Moving towards free and fair elections and a democratic transition has proved elusive in Venezuela. The Maduro dictatorship is firmly in control, and the country’s opposition forces are fragmented, without a strategy. The Biden administration prefers a multilateral, diplomatic approach, but this will take time and require a renewed and strengthened opposition in Venezuela.
President Biden has consistently declared that diplomacy and multilateral cooperation will be essential drivers of his foreign policy, not only in Venezuela but throughout the Americas. This points to priority attention to improving the effectiveness of key regional and hemispheric institutions and strengthening their fundamental role in inter-American affairs. This will not occur without sustained US leadership and unwavering commitment to multilateral engagement in this hemisphere.
At this crucial moment, progress towards regional cooperation also demands a more generous and coordinated US approach to the continuing challenges of the pandemic and its economic ravages, which have been particularly destructive in Latin America, where 8 percent of the world’s population has suffered nearly 35 percent of all Covid deaths. The Biden administration has only just begun to demonstrate a willingness to work seriously with Latin America in addressing the pandemic by pledging to send vaccines to several countries. But this is just a modest first step toward the support and cooperation needed in the region.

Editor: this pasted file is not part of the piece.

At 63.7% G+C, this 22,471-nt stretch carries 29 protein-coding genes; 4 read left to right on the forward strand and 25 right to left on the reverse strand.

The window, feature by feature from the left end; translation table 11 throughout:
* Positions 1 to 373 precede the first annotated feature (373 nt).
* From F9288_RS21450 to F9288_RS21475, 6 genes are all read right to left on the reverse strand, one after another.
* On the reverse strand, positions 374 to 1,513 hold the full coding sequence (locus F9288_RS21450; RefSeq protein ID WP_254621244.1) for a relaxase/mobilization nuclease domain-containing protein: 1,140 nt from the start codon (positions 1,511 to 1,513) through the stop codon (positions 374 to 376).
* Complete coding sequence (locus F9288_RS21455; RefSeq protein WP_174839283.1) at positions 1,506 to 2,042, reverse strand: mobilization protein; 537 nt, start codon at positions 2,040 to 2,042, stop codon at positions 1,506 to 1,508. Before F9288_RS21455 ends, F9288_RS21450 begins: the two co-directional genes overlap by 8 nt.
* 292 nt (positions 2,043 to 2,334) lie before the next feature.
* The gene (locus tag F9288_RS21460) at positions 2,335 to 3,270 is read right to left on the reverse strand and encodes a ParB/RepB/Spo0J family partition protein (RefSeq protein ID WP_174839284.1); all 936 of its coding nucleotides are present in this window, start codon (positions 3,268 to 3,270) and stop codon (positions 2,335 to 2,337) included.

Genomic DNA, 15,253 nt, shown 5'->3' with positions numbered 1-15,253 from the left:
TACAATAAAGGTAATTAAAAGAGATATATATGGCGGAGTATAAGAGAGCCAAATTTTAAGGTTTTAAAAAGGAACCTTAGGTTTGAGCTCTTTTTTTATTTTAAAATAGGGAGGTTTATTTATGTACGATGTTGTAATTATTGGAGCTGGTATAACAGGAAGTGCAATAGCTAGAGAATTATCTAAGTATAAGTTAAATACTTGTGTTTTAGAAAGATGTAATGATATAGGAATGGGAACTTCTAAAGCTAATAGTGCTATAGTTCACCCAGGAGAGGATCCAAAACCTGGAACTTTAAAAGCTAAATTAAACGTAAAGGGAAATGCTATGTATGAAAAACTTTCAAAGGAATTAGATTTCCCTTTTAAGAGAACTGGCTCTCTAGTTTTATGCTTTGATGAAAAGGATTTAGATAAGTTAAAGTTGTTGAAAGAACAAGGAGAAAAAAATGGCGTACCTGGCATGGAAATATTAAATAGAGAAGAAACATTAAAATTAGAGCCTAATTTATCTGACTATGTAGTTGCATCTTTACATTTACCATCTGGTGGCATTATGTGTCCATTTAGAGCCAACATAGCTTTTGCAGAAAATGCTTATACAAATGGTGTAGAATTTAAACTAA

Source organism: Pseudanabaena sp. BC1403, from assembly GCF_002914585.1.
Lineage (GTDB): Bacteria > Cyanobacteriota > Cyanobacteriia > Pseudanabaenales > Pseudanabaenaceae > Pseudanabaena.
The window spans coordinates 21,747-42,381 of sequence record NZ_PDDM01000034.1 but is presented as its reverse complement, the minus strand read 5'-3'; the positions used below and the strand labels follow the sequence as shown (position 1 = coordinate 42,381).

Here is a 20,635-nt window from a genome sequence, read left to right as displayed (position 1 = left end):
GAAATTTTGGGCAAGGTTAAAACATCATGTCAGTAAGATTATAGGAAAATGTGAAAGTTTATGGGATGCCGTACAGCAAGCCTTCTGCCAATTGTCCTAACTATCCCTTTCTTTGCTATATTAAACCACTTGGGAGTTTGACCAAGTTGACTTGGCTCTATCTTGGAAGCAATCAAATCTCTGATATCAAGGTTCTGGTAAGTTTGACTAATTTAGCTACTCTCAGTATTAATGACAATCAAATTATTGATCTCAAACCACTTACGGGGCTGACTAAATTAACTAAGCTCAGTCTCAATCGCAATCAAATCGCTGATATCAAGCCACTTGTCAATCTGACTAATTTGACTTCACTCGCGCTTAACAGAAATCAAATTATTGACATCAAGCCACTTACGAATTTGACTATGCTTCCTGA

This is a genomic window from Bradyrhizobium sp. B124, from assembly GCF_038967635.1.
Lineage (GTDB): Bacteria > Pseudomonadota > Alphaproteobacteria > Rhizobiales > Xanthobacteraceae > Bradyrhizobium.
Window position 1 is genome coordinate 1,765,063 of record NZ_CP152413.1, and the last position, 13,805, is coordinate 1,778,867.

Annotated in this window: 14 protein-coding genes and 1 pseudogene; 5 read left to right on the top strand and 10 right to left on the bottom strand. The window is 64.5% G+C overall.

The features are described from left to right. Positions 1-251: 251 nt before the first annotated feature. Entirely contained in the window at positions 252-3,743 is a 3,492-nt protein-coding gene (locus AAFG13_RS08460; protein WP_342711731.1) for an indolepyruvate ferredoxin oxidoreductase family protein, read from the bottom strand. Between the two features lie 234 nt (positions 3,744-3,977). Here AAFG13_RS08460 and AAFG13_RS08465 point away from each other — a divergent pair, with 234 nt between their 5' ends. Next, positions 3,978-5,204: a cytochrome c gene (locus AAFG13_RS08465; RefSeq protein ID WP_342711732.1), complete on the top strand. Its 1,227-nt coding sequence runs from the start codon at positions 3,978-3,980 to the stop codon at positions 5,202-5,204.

So far, Russia and China especially have aggressively outdistanced the US in distributing vaccine doses in Latin America, filling a void left by a United States preoccupied with its own problems and raising questions about the US interest in and commitment to the region. Countering China’s growing presence in a region is clearly a concern for the Biden administration. What is needed from the US are fewer warnings about China’s predatory behavior and more concrete steps to satisfy real needs, whether providing vaccines or increasing trade or investment to boost weak economies.
After 100 days, the Biden administration has revealed little about how it proposes to shape relations with Latin America and the Caribbean, or how it proposes to deal with crucial issues beyond Central American migration. To be sure, the administration’s willingness to work with democratic partners of whatever ideological stripe is a welcome shift from the Trump years. Still, Latin Americans are anxious to know how the US plans to address such long-standing challenges as drug trafficking, organized crime, climate disruptions, and political repression in Cuba, Nicaragua, and Venezuela. Also unclear is how the Biden administration will deal with increasing concerns about China’s accelerating influence in the region, growing violations of human rights and democratic practice in many parts of Latin America, and the region’s overall economic stagnation, rising inequality, and political turbulence. The verdict is still out about the extent of change and continuity compared with prior US administrations.
Within the next year, the US will host the Ninth Summit of the Americas, which will bring together the hemisphere’s heads of state. That event should compel the Biden administration to develop a more solid sense of what it seeks to accomplish in relations with Latin America and the Caribbean.
Given the huge demands on Washington – domestic and international – and today’s ravaged, fragmented, and leaderless region, this is probably not the right time for bold, ambitious initiatives. But the Biden administration should move quickly to renew partnerships with select countries, emphasizing recovery from Covid-19 and restoring economic and political stability.